Before I wind up I should tell you the story of how in my own life I was once sucked into a certain leadership position that unexpectedly turned out to be not so enviable at the time, though at this distance in time I can talk about it with pride.

Ninety of us Indians travelled to the United States in August 1962 as Fulbright Travel Grantees. Our sponsors for the entire trip was USEFI, Delhi. We had a four-day orientation in Mumbai (then called Bombay), at the end of which we were divided into three batches of 30 each, each batch having a different travel itinerary. However, in the first lap of our journey by boat from Bombay to Naples we were all together. At Naples the batches separated and went their different ways. At Bombay itself at the end of the orientation, leaders of the three batches had been elected. I was elected leader of my batch. There were 25 men and five women in my batch. Most of them were headed for a graduate education in the U.S. Five of them including myself were going to take up faculty positions in different universities in the U.S.

At Bombay they gave our tickets upto Naples and further told us that at Naples a representative of the Council of Student Travel (with HQ in Paris) would give us necessary money as well as tickets for the onward journey. Our itinerary was to alight at Naples, travel by train to Rome, and again travel by train from Rome to Rotterdam from where we would take another boat to New York. A student representative received us at Naples but he and the taxis at his disposal were not prepared for our 90 pieces of luggage for the thirty of us. By the time we could find a bus for us to carry our luggage and reach the trainstation, our train had left. We left by a later train and arrived at Rome in the evening.

One Mr. Marconi, also a student, took care of us for the evening and night, gave us just one fourth of the money we expected to get, and the next morning put us in a train to Rotterdam. Only after he put us on the train we came to know that no reservation had been done for us but actually we had been shoved into a compartment which was completely reserved from Milan onwards. So all of us, thirty Indians along with 90 pieces of baggage had to alight in Milan, around 5 PM, completely stranded. When the train was departing from Rome Mr. Marconi had signalled to us that he would send a telegram to Milan station master and set matters right; but obviously this must have goofed up somewhere. We had no idea of when our boat was to depart from Rotterdam the next day. The Station Master at Milan tried to help us by suggesting that we could go by the next train, leaving around 11 PM but it would reach Rotterdam only late evening the next day and even in that train there might not be accommodation enough for so many of us!

In the meantime our group of 30 had several different opinions (some of them as crazy as you can imagine) as to how to meet this crisis situation. I could get constructive help and advice from four or five in our group of whom I cannot forget Dr. A.M. Vaidya, Dr. Gautam and Joseph Edwards. But it was an eye-opener to me that even in such an adult population of well-educated youths, about half a dozen in our batch were so upset at the turn of events as we left Rome, that we had to treat them almost as children lost in a mela. There were another two or three who were so argumentative that they almost threatened to break from the group and run away in Milan.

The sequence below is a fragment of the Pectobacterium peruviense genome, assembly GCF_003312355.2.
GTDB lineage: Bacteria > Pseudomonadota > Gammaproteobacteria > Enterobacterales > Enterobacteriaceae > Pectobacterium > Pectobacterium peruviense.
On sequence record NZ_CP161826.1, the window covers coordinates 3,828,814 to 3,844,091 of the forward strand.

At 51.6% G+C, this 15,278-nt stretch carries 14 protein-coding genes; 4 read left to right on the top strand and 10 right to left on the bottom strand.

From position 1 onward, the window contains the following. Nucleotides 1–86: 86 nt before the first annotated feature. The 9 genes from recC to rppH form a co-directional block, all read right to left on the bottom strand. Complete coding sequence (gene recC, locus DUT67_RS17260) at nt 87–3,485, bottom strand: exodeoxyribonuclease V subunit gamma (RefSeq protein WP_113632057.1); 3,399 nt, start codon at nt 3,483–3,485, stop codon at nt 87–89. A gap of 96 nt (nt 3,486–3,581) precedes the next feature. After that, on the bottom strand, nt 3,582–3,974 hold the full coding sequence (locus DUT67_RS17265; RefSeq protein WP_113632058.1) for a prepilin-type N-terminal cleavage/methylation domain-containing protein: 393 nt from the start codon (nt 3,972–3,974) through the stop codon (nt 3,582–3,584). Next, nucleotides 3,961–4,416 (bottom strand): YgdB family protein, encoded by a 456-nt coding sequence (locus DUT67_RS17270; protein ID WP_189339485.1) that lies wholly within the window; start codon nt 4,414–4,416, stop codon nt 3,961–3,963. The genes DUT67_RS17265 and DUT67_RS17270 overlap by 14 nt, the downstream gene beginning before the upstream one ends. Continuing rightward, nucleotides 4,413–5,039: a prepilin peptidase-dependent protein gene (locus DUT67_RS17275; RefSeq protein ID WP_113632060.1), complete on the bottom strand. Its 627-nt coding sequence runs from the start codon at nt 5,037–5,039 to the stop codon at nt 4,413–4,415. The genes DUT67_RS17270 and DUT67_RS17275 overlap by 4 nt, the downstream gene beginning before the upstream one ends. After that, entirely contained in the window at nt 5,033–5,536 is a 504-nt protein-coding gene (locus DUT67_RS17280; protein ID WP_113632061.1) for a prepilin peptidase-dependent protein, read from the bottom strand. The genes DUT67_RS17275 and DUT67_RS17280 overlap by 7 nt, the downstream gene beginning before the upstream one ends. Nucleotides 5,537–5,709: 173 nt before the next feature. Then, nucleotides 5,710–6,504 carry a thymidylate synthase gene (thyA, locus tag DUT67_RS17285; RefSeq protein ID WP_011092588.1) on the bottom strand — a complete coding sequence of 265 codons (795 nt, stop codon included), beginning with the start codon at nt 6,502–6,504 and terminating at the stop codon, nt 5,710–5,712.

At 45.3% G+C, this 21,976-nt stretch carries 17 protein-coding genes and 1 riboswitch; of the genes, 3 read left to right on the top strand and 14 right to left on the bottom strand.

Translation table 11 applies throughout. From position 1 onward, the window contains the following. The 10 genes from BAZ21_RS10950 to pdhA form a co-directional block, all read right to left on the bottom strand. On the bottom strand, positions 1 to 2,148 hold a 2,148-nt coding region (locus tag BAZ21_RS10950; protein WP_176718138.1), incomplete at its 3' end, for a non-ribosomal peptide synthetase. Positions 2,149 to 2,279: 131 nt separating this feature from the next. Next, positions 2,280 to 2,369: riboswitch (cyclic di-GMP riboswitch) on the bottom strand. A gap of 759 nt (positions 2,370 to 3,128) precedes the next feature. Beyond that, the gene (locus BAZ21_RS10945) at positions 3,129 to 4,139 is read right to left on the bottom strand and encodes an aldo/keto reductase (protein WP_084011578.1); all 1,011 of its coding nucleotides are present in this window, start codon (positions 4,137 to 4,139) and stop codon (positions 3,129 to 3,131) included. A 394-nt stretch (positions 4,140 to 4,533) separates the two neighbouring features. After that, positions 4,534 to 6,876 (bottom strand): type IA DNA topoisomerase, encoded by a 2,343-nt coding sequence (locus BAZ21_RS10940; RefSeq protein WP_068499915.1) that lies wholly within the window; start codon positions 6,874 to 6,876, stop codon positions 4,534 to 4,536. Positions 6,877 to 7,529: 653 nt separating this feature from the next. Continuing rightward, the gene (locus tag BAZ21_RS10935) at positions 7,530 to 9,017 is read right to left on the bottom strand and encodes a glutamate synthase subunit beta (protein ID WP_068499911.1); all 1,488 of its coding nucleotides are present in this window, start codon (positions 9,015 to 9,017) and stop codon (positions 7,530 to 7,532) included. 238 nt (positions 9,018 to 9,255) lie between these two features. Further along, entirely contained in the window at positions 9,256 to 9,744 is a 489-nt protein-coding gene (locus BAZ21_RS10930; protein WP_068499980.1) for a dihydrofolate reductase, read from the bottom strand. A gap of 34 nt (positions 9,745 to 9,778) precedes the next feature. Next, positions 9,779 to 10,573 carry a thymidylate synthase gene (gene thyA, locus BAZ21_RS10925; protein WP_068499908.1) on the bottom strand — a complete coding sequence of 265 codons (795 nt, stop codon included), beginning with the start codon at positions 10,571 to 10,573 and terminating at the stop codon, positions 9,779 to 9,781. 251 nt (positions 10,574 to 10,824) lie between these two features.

We needed all our wits to keep them in the group with the rest of us. There were a few others who cared the least, whatever might happen; and so this was the other extreme, namely, total indifference! Well, in about 24 hours I learnt a lot, by the hard way of course, about the hazards of leadership! The five of us who could keep our cool took an unusual decision to immediately contact the US Consul in Milan (whose office we learnt was within half an hour walking distance from the Station). As our good fortune would have it, he had still not left the office and he promised to stay till we arrived at his office. He made the necessary phone calls to Paris and Rotterdam and made some arrangements the exact nature of which was not then clear to us. But he asked us to go back to the Station and be ready to board the 11 PM train.

What actually happened at 11 PM was very Indian! The train was to start from Milan so as it was backing into the platform from the yard, we noticed that thirty towels had been used to ‘reserve’ thirty seats for us in the very familiar way in which we Indians used to appropriate seats in trains in those days when every seat was free for all!. At Rotterdam the next day our boat, the Waterman, had been made to wait five hours for us, and as soon as all of us got on the boat around 7 PM or so, it whistled off. We found our baggages had already arrived for us on the boat, thanks to the excellent logistics that must have been charted out by the Consul at Milan.

The point of this story is the leadership part that was put to the severest test during the fire-fighting and trouble-shooting and I must say this much in fairness to the story – the majority was always positive and helpful. Even the simple problem of loading and unloading the 90 pieces of luggage presented challenging leadership problems of coordination and discipline. Incidentally, the luggages were really very heavy, because we were all scheduled for travel by boat and we had to tranship them six times in two days ourselves, at Naples, Rome and Milan!

Summing up we may list the qualities all of which, I think, are fundamental characteristics of Leadership. Truth, straightforwardness, sense of shame in doing wrong, control of senses, purity and education – the six fundamental positives of Sanatsujata; Avoidance of six fundamental negatives as advised by Narada, namely of sleep, indolence, fear, anger, softness, and procrastination. To the list of positives should be added: authenticity, a fundamental shift in purpose and perspective where necessary, a spotless character, a mind that can free itself from the shackles of the past and the present, an impeccable confidence in oneself, and most of all, an absolute conviction and faith in the ideal, along with, if I may add, a self-negating humility.